US Forest Service Issues Limits On Ginseng Harvest - WSPA.com

US Forest Service Issues Limits On Ginseng Harvest

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The U.S. Forest Service is placing severe limits on the amount of wild ginseng that can be harvested in two national forests in western North Carolina due to instances of poaching. The U.S. Forest Service is placing severe limits on the amount of wild ginseng that can be harvested in two national forests in western North Carolina due to instances of poaching.
ASHEVILLE, N.C. -

The U.S. Forest Service is placing severe limits on the amount of wild ginseng that can be harvested in two national forests in western North Carolina due to instances of poaching.

"We had to do something to protect the plant," said Stevin Westcott with the U.S. Forest Service.

Wild ginseng can sell for$500 to $800 per wet pound. That's why officials believe poaching has become such a major issue.

Westcott says at least 12 people are busted each year for stealing ginseng.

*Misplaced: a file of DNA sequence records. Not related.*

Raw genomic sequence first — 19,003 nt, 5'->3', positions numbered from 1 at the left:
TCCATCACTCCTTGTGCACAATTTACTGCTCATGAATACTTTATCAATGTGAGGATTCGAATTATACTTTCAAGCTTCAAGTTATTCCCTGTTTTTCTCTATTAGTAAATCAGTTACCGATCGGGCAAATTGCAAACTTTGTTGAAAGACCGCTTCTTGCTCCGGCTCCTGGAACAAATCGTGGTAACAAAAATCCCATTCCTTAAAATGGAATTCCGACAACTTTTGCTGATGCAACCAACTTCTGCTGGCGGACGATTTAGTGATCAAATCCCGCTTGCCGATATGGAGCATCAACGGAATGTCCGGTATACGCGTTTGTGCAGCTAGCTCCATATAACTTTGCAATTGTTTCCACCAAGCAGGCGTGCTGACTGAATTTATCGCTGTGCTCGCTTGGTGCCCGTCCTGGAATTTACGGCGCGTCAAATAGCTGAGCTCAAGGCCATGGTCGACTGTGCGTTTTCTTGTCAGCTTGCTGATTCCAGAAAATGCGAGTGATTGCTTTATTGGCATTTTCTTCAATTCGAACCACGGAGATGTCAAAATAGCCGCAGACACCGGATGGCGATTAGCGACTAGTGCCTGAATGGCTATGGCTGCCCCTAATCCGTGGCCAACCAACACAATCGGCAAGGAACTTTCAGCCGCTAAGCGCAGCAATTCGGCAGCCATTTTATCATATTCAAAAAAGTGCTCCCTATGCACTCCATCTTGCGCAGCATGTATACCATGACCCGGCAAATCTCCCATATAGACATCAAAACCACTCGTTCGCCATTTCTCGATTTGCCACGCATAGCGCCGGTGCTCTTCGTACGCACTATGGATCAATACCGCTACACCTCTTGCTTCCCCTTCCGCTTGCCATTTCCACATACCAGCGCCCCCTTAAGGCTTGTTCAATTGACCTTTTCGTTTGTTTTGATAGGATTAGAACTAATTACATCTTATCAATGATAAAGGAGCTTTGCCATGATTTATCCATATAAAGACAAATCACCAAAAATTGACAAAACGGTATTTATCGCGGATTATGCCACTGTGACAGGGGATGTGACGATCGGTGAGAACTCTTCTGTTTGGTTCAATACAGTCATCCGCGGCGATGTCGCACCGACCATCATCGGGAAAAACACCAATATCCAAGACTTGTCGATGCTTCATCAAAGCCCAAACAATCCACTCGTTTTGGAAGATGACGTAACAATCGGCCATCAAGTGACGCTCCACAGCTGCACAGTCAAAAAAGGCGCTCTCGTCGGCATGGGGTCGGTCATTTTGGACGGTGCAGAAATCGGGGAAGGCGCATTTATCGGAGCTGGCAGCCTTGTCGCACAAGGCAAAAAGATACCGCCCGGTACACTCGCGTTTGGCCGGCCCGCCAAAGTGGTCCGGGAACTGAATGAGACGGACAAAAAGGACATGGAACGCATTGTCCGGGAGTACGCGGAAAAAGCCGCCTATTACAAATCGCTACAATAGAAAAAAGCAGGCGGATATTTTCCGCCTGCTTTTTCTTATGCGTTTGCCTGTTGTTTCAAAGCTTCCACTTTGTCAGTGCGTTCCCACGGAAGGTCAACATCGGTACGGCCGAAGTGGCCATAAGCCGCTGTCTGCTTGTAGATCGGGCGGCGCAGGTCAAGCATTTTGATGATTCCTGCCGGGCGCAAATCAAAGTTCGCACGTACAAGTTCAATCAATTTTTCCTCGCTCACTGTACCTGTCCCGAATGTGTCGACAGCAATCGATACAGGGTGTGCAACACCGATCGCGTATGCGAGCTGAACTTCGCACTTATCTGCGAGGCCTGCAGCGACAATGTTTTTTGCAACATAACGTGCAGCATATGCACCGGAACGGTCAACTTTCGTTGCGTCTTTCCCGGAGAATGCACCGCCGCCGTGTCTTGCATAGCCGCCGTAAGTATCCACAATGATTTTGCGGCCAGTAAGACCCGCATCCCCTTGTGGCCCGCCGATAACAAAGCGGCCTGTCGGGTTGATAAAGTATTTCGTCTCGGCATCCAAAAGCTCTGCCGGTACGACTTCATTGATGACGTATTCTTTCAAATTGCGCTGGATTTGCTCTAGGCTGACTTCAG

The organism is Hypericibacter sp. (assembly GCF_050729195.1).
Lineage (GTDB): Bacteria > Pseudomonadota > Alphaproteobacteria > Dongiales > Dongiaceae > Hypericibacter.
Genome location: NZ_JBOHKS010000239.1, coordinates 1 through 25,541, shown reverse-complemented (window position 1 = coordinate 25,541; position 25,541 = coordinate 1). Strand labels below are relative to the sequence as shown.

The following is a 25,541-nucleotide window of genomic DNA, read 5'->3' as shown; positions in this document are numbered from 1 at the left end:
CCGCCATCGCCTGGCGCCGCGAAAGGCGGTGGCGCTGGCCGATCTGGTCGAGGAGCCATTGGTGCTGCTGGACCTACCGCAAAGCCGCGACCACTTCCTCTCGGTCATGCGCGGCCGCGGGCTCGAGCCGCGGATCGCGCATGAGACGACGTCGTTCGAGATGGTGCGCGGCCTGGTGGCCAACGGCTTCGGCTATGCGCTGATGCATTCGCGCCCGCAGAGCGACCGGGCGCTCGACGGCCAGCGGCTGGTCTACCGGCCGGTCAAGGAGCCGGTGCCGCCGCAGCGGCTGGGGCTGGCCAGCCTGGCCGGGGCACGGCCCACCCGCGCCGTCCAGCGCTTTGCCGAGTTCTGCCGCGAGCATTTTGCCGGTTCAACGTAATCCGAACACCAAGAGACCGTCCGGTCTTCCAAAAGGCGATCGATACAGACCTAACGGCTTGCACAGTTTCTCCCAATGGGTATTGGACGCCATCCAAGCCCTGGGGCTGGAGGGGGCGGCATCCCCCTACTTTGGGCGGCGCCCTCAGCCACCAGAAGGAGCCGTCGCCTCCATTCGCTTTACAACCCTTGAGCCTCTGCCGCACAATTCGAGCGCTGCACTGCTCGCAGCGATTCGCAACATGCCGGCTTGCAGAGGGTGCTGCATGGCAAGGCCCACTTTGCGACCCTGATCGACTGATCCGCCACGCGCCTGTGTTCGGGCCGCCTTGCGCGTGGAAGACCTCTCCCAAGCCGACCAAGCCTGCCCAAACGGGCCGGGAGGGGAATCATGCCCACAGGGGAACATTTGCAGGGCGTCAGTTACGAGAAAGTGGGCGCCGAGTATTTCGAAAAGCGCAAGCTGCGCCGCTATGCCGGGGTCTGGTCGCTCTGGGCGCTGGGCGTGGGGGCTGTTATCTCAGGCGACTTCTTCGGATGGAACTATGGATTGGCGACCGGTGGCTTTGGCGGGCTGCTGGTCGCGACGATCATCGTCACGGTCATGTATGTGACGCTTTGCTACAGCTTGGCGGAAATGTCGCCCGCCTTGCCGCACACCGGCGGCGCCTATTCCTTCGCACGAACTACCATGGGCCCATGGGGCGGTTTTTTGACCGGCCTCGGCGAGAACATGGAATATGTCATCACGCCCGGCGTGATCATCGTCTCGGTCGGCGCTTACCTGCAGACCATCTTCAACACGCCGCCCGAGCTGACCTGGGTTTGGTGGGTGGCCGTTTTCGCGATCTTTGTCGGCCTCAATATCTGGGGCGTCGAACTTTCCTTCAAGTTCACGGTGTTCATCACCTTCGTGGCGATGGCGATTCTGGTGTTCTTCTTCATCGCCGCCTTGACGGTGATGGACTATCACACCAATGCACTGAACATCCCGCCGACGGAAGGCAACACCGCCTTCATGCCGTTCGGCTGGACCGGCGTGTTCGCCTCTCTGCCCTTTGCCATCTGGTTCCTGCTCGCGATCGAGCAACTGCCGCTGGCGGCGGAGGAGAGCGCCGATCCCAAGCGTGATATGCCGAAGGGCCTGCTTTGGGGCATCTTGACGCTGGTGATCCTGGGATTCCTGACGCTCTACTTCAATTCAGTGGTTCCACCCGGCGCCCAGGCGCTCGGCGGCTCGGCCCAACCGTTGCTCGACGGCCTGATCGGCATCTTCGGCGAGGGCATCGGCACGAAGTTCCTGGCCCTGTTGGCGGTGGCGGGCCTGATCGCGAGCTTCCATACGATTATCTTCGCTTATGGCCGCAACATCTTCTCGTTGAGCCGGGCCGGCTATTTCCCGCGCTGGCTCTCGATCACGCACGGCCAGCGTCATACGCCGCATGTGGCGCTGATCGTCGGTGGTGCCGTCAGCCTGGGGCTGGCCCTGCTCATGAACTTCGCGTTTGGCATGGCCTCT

This harvest season which starts Sept. 1 will be cut by half. Harvesting will only be allowed for two weeks, down from four.

The forest service also is reducing the number of permits issued to 136, a 75 percent reduction from recent years.

Permits will be issued through a lottery system by each district office.

"Unfortunately, poaching has had an effect on the plant populations, and so the forest service really has little choice but to reduce the number of permits that it issues," Westcott said.

Law enforcement presence will also increase in the Nantahala and Pisgah National Forests where the plants grow naturally.

Officials say they're taking drastic measures to keep ginseng growing for years to come.

Those requesting a permit must call or visit the district office and submit their name and address by July 15.

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